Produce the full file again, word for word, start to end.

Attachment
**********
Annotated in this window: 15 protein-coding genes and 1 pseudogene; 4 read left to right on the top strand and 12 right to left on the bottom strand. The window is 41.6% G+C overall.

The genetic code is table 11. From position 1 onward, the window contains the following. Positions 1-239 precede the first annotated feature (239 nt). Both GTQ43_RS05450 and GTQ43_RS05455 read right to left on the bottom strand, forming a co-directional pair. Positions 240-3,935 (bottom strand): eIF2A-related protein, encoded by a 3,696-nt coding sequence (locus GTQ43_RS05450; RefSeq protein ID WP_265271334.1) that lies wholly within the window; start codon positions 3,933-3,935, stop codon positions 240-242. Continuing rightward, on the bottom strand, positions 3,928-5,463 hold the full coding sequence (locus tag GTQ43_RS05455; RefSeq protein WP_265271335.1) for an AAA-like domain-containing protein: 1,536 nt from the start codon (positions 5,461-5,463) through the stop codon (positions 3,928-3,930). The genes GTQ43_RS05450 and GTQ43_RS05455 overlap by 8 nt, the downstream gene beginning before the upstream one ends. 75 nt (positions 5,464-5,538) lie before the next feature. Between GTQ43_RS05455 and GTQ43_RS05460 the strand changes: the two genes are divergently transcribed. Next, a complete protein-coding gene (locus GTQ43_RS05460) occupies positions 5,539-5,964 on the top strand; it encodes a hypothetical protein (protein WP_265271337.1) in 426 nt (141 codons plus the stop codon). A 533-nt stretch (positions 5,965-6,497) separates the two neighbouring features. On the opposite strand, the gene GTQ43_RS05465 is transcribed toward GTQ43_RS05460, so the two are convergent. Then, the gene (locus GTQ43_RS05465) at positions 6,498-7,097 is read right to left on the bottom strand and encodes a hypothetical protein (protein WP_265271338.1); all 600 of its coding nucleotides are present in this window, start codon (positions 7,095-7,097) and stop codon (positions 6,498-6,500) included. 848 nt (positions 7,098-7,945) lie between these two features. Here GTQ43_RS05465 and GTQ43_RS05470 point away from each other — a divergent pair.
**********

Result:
Annotated in this window: 15 protein-coding genes and 1 pseudogene; 4 read left to right on the top strand and 12 right to left on the bottom strand. The window is 41.6% G+C overall.

The genetic code is table 11. From position 1 onward, the window contains the following. Positions 1-239 precede the first annotated feature (239 nt). Both GTQ43_RS05450 and GTQ43_RS05455 read right to left on the bottom strand, forming a co-directional pair. Positions 240-3,935 (bottom strand): eIF2A-related protein, encoded by a 3,696-nt coding sequence (locus GTQ43_RS05450; RefSeq protein ID WP_265271334.1) that lies wholly within the window; start codon positions 3,933-3,935, stop codon positions 240-242. Continuing rightward, on the bottom strand, positions 3,928-5,463 hold the full coding sequence (locus tag GTQ43_RS05455; RefSeq protein WP_265271335.1) for an AAA-like domain-containing protein: 1,536 nt from the start codon (positions 5,461-5,463) through the stop codon (positions 3,928-3,930). The genes GTQ43_RS05450 and GTQ43_RS05455 overlap by 8 nt, the downstream gene beginning before the upstream one ends. 75 nt (positions 5,464-5,538) lie before the next feature. Between GTQ43_RS05455 and GTQ43_RS05460 the strand changes: the two genes are divergently transcribed. Next, a complete protein-coding gene (locus GTQ43_RS05460) occupies positions 5,539-5,964 on the top strand; it encodes a hypothetical protein (protein WP_265271337.1) in 426 nt (141 codons plus the stop codon). A 533-nt stretch (positions 5,965-6,497) separates the two neighbouring features. On the opposite strand, the gene GTQ43_RS05465 is transcribed toward GTQ43_RS05460, so the two are convergent. Then, the gene (locus GTQ43_RS05465) at positions 6,498-7,097 is read right to left on the bottom strand and encodes a hypothetical protein (protein WP_265271338.1); all 600 of its coding nucleotides are present in this window, start codon (positions 7,095-7,097) and stop codon (positions 6,498-6,500) included. 848 nt (positions 7,098-7,945) lie between these two features. Here GTQ43_RS05465 and GTQ43_RS05470 point away from each other — a divergent pair.